What impresses us about such a passage is the extent to which it parallels pressing debates in gaming studies and criticism.

In Unit Operations: An Approach to Videogame Criticism, Ian Bogost “attempt[s] to explore the nature of relations between computation, literature, and philosophy.”  He argues that

A practical marriage of literary theory and computation would not only give each field proper respect and attention from its counterpart, but also create a useful framework for the interrogation of cultural artifacts that straddle these fields.  The humanists who define intellectual approaches to such texts must get serious about technology.  Likewise, technologists ought to understand the precedents in critical theory, philosophy, and literature that trace, accompany, and inform the development of software technology.  (ix)

For Bogost, gaming is a prime example of a “cultural artifact that straddle[s]” both humanistic and technologically-oriented disciplines.  He argues that lessons can be applied from the study of literature – for example, about adaptation and translation – to computational media, but it is also important for humanists to be equally willing to examine theoretical works by their colleagues in computer science and technology studies.  As such, understanding gaming necessitates the analysis of different rhetorical tools, and Bogost’s work define procedural rhetoric to address the layered complexities of gaming literacies: “…procedural rhetoric is the practice of using processes persuasively, just as verbal rhetoric is the practice of using oratory persuasively and visual rhetoric is the practice of using images persuasively.  Procedural rhetoric is a general name for the practice of authoring arguments through processes” (28-9).  In Bogost’s view, “videogames mount arguments and influence players” (viii); procedural rhetoric, or “the art of persuasion through rule-based representations and interactions rather than the spoken word” (ix), offers a way to understand those arguments.  The emphasis here is not just on recognizing, à la Hawisher and Selfe, the multiple layers of literacy, but appreciating their interactivity in complex systems that may rely on many agents and rule sets, not all of whom may be accessible to easy explication.  As such, Bogost’s procedural rhetoric sees the processes of games as their rhetorically richest domain.  While the student writing about Ephémère doesn’t reference Bogost, his work nonetheless speaks powerfully to Bogost’s pressing claim that we think about games in terms of their procedural richness as simultaneously products (and processes!) of both computation and humanistic engagement.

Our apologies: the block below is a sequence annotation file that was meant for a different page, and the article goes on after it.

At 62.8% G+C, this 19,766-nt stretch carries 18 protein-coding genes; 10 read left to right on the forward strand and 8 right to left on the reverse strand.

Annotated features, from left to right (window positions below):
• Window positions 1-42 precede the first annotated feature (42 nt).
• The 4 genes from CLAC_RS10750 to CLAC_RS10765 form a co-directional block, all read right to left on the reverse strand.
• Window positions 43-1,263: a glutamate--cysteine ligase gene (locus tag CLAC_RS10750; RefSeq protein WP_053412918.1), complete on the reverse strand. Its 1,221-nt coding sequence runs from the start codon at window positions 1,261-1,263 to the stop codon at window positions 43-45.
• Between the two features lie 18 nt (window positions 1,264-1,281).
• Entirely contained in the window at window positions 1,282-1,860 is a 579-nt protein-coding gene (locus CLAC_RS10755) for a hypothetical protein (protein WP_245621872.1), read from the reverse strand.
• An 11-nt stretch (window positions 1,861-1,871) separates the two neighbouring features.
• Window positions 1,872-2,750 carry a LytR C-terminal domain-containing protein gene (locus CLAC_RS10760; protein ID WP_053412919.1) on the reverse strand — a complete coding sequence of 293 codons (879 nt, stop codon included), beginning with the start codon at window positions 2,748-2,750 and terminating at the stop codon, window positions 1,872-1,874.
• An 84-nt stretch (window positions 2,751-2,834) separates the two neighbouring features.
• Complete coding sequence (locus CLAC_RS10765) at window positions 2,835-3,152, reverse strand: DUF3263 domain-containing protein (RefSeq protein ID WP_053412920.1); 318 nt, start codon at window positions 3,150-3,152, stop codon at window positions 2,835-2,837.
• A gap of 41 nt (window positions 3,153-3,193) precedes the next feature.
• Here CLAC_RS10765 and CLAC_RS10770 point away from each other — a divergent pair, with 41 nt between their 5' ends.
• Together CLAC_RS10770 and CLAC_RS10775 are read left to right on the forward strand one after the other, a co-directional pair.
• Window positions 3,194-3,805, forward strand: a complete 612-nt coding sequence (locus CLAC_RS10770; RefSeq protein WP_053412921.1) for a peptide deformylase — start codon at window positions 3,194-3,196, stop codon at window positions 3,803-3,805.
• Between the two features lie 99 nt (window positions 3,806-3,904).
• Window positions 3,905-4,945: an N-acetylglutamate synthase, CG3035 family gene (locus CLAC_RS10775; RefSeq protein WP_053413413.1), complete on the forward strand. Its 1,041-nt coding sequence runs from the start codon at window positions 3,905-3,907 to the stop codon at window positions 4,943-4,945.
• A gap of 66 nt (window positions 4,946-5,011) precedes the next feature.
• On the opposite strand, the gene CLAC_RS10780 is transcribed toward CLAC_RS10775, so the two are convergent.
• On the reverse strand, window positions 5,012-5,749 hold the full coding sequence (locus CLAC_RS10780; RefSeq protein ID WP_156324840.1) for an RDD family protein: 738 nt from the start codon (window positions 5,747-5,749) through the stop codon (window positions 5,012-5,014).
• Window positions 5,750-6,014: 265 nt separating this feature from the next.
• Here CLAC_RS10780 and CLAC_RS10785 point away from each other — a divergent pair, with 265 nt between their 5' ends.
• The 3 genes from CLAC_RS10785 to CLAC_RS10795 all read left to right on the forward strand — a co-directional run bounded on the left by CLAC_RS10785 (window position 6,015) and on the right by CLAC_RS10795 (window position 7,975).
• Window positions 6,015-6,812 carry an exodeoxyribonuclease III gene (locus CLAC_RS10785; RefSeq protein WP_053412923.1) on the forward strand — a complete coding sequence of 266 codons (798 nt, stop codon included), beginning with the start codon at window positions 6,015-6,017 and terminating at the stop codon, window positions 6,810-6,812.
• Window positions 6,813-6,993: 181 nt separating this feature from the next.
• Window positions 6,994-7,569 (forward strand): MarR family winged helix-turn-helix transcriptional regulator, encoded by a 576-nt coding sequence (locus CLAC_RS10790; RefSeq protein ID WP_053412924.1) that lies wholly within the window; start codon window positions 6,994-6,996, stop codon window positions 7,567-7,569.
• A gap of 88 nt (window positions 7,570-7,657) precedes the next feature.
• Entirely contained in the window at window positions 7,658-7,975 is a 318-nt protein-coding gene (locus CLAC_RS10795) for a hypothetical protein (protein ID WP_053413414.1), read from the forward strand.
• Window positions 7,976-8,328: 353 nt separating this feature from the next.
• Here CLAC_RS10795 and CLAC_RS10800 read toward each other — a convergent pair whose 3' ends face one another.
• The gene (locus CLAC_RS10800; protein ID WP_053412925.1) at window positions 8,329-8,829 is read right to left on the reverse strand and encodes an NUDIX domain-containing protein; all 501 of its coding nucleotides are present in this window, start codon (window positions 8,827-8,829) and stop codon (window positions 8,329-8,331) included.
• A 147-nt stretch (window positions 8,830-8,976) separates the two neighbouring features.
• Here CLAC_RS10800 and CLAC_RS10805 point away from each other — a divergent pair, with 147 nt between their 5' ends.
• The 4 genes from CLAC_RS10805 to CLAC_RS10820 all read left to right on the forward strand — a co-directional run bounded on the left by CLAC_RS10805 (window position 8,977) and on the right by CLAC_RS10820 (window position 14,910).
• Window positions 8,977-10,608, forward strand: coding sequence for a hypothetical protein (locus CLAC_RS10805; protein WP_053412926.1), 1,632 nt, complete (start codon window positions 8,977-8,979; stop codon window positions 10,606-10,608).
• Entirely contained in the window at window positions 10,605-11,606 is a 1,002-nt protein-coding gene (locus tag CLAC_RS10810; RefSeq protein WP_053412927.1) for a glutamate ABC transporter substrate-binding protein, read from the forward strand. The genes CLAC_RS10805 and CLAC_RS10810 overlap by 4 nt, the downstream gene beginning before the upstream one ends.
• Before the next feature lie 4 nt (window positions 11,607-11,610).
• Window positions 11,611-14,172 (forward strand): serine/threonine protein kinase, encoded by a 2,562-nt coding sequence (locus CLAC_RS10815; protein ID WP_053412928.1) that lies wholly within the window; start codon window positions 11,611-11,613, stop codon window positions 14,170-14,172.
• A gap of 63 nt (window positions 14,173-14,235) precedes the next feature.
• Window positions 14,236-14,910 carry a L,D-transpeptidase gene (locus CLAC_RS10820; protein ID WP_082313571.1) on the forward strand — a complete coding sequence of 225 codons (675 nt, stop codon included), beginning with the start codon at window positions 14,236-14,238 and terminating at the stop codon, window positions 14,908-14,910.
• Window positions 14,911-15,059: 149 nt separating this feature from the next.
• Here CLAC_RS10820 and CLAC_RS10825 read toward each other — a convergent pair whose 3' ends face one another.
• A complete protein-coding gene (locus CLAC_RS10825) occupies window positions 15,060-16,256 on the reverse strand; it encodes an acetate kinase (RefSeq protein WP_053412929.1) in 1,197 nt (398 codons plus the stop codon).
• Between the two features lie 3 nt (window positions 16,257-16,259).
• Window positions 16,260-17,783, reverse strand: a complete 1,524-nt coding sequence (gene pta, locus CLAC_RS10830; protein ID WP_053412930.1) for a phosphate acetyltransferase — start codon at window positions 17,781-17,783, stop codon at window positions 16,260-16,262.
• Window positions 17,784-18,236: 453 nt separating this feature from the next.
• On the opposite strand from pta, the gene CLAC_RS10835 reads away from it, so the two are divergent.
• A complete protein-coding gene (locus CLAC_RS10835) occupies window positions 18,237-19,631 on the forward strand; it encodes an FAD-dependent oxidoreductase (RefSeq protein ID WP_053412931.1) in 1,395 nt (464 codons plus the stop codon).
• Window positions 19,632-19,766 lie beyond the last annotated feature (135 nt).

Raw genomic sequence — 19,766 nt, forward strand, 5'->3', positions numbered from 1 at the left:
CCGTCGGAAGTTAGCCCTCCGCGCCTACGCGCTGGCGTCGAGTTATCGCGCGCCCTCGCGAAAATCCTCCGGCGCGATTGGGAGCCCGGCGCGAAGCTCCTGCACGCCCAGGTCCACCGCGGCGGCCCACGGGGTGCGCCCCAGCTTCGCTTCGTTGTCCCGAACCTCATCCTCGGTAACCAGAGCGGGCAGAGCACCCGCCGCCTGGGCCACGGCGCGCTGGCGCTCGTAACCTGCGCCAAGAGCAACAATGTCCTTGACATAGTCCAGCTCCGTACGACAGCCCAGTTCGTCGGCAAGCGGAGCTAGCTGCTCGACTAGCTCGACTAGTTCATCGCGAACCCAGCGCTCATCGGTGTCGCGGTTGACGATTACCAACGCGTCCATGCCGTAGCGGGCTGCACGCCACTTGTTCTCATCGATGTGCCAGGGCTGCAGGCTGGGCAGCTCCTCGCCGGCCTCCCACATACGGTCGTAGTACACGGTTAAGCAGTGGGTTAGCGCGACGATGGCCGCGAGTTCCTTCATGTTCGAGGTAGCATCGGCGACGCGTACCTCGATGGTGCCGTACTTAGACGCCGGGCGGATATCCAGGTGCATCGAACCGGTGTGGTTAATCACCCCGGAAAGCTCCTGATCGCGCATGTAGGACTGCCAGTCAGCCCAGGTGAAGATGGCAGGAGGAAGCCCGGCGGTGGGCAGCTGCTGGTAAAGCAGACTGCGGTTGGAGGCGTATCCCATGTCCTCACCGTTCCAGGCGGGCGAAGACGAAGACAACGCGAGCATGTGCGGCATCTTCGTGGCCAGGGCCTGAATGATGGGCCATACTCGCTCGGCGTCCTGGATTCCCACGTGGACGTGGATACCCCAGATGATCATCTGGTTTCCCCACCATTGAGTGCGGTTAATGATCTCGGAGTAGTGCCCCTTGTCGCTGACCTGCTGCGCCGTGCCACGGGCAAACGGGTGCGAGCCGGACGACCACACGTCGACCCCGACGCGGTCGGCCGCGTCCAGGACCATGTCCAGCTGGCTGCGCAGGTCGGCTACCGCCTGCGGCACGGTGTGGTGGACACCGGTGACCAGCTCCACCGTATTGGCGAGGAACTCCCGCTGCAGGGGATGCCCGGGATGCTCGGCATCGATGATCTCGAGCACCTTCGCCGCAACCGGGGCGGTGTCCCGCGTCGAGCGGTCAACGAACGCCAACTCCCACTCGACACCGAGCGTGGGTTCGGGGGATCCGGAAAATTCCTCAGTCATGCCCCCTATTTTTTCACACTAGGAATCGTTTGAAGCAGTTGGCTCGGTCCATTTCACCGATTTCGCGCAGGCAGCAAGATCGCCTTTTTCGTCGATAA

Just how complex these components of game rhetorics can be is demonstrated by the prompt for one of the class’s writing exercises, in which students must apply terms that come from literary criticism, computer science, and game criticism: 

Liz Losh [who had delivered a guest lecture on “serious games”] described what she thought was a problem with serious games: that players can play games in different ways than intended by developers, thus undermining the rhetorical strength of the game's argument or transfer of learned skills to real life situations. Apply concepts from [McKenzie] Wark's “Digital Allegories” article to make a clear argument about how this problem of serious games can be described through the interrelationships of allegory, allegorithm, algorithm, gamespace, gamer and game.  In other words, where exactly does this “problem” exist (in reference to allegory, allegorithm, algorithm, gamespace, gamer and game)? Could the problem be thought of as a disconnection between two or more of these variables?  Argue which variables you think are involved in this problem, and clearly describe the dynamics of Liz Losh's problem of serious games in reference to Wark's diagram.

This prompt encourages students to work with a spatial representation of the terms “allegory,” “allegorithm,” “algorithm,” “gamespace,” “gamer,” and “games.”


As Alexander Galloway explains these terms, to play a game “means to play the code of the game” and that to win “means to know the system,” but “to interpret a game means to interpret its algorithm (to discover its parallel “allegorithm”)” (90-91).  In the serious games prompt, the instructors of US12 are encouraging students to grapple with multiple literacies as they engage in inductive work based on their knowledge of play experiences, code, and systems.